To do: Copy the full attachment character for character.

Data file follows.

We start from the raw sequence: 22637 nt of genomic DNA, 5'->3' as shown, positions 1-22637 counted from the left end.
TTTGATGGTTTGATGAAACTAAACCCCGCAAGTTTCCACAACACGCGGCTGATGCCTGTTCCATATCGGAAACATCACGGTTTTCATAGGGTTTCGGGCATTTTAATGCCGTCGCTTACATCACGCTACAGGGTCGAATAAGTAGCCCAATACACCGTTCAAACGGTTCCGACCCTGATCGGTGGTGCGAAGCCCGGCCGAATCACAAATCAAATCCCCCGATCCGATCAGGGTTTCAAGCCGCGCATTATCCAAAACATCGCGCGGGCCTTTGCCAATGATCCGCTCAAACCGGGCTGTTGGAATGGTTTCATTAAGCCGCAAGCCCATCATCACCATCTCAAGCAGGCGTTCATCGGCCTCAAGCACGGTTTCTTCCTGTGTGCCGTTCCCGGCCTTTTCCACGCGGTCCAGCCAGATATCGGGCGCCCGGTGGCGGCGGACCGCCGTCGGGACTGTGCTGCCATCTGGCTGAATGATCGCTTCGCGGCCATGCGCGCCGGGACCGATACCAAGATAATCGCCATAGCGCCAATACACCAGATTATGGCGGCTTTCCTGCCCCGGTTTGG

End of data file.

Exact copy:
We start from the raw sequence: 22637 nt of genomic DNA, 5'->3' as shown, positions 1-22637 counted from the left end.
TTTGATGGTTTGATGAAACTAAACCCCGCAAGTTTCCACAACACGCGGCTGATGCCTGTTCCATATCGGAAACATCACGGTTTTCATAGGGTTTCGGGCATTTTAATGCCGTCGCTTACATCACGCTACAGGGTCGAATAAGTAGCCCAATACACCGTTCAAACGGTTCCGACCCTGATCGGTGGTGCGAAGCCCGGCCGAATCACAAATCAAATCCCCCGATCCGATCAGGGTTTCAAGCCGCGCATTATCCAAAACATCGCGCGGGCCTTTGCCAATGATCCGCTCAAACCGGGCTGTTGGAATGGTTTCATTAAGCCGCAAGCCCATCATCACCATCTCAAGCAGGCGTTCATCGGCCTCAAGCACGGTTTCTTCCTGTGTGCCGTTCCCGGCCTTTTCCACGCGGTCCAGCCAGATATCGGGCGCCCGGTGGCGGCGGACCGCCGTCGGGACTGTGCTGCCATCTGGCTGAATGATCGCTTCGCGGCCATGCGCGCCGGGACCGATACCAAGATAATCGCCATAGCGCCAATACACCAGATTATGGCGGCTTTCCTGCCCCGGTTTGG